Written materials – handouts, pamphlets, etc. – are excellent resources to give to these patients. It’s also a good idea to refer them to patient education resources like the Hormone Health Network. The patients can then read and study the materials so they can be armed with more knowledge and you can have a more meaningful discussion at the next visit.
Make use of newer technologies as well. Put up a general discussion on YouTube that the patient can access. This can be an effective way for patients to get the information on issues that physicians have to explain repeatedly – menopausal hormone therapy, how to take thyroid hormone levels and measure their effects, and so on.
You can also use phone time to discuss issues with your patients, although the drawback to that is that it’s not reimbursable. Santen says he calls patients to report abnormal lab results or follow up if clinic time is insufficient. “The electronic medical record makes it easy to document time spent on the phone,” he says. “If physicians are able to bill for phone time, I believe that this use of the phone will become common. This approach is more personal and patients feel that the physician is personally concerned if he or she calls the patient. Some of our other older physicians use the phone commonly also but as mentioned, this is a generational thing.”
The Unusual Case
It’s bound to happen in your practice, especially as an endocrinologist. A patient will present with a highly unusual case – a rare disease or an odd array of symptoms or a patient who does not respond to first-line therapies. The first course of action is to know where to look in the literature to find an answer. It also never hurts to walk down the hall and consult a colleague or send an email to an expert for a little assistance.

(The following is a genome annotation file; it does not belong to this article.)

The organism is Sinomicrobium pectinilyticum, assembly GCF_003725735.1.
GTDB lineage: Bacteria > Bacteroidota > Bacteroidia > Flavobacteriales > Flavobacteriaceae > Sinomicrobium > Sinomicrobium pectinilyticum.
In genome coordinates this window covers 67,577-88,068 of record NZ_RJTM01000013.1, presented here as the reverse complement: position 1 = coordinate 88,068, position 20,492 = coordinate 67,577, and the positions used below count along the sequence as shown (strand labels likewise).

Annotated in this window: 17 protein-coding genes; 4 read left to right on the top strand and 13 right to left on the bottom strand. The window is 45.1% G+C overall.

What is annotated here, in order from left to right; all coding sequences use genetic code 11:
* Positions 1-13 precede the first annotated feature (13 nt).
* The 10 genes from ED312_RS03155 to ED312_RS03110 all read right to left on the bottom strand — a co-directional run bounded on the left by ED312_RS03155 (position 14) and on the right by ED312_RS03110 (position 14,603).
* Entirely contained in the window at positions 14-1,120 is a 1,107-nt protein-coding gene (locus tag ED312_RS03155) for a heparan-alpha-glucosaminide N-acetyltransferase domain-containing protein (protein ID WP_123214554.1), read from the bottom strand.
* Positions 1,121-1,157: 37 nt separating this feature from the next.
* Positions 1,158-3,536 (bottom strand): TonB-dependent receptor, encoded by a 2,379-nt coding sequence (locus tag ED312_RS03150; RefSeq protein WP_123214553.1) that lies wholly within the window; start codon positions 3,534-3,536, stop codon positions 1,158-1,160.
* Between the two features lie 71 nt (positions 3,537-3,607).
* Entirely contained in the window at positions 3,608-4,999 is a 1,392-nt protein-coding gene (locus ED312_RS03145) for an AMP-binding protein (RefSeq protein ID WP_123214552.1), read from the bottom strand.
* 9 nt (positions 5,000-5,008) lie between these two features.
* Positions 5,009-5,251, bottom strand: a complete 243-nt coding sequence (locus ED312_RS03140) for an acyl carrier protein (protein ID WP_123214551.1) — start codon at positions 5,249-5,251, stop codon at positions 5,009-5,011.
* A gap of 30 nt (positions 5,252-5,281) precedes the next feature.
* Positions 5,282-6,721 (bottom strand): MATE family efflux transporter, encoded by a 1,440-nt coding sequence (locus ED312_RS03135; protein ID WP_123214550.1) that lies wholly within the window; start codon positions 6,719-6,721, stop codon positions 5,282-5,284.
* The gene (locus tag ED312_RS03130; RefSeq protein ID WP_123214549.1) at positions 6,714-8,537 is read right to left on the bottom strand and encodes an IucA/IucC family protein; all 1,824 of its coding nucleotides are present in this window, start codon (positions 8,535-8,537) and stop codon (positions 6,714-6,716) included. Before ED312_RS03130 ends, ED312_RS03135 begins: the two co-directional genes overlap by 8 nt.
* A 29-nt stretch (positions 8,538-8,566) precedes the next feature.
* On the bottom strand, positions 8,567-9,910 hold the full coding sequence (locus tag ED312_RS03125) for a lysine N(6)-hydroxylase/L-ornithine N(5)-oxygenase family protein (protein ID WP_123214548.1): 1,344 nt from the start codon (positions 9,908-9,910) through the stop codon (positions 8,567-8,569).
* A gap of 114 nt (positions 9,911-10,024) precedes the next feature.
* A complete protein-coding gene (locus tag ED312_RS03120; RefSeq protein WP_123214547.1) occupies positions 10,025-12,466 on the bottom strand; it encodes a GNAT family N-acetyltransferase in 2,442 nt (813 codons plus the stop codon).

Santen describes the case of a woman with Riedel’s thyroiditis, a rare disease that causes thyroid enlargement that is like scar tissue. If left untreated, the thyroid can grow and cut off the wind pipe. Santen treated this patient for three years, and in that time her windpipe became progressively smaller, and her shortness of breath increased. The medical literature suggested using high doses of corticosteroids to treat her. But she didn’t respond, and worse, she developed all of the side effects of this type of therapy — weight gain, frequent bruising of the skin without trauma, high blood sugar, weakness of her legs, and high blood pressure. Santen tried several other drugs, but none were successful.
So Santen looked for outside help. “I consulted several of the world’s experts to see if there were any new therapies that might work and tried them all – five in total,” he says. He found that the only way to benefit her was to perform a tracheotomy, even though it would interfere with speaking and require a tube in her throat for the rest of her life. The patient agreed to the procedure when her shortness of breath became unbearable.
“In the medical literature,” Santen says, “it is stated that the scar tissue characteristics of Riedel’s thyroiditis are so great that surgical removal of the thyroid is not possible. The patient understood this but was willing to go ahead with the surgery. Because she had been on so many medications to try to shrink the thyroid in the months prior to surgery, we thought that there might be a chance that the surgeon could remove some thyroid tissue.” Santen and his team asked the surgeon to try and remove the thyroid tissue if he could. The surgeon spent five hours meticulously dissecting out one side of the thyroid, which freed up the patient’s windpipe and eliminated the need for tracheotomy.
“When she woke up after the surgery,” Santen says, “she thought that a miracle had been performed. She could breathe normally and did not have a tracheotomy. What a wonderful feeling as a physician that this took place.” He says that they speculated that all the anti-inflammatory and anti-immune drugs used allowed the surgeon to cut around the thyroid to allow removal.
“Over the last six months, the patient has continued to breathe relatively normally, and for the first time in many years to be able to sleep lying flat at night,” Santen says. “One experience like this for a physician trumps all of the difficulties encountered otherwise in a practice.”
—Bagley is the associate editor of Endocrine News. He wrote about stem cell tourism in the June issue.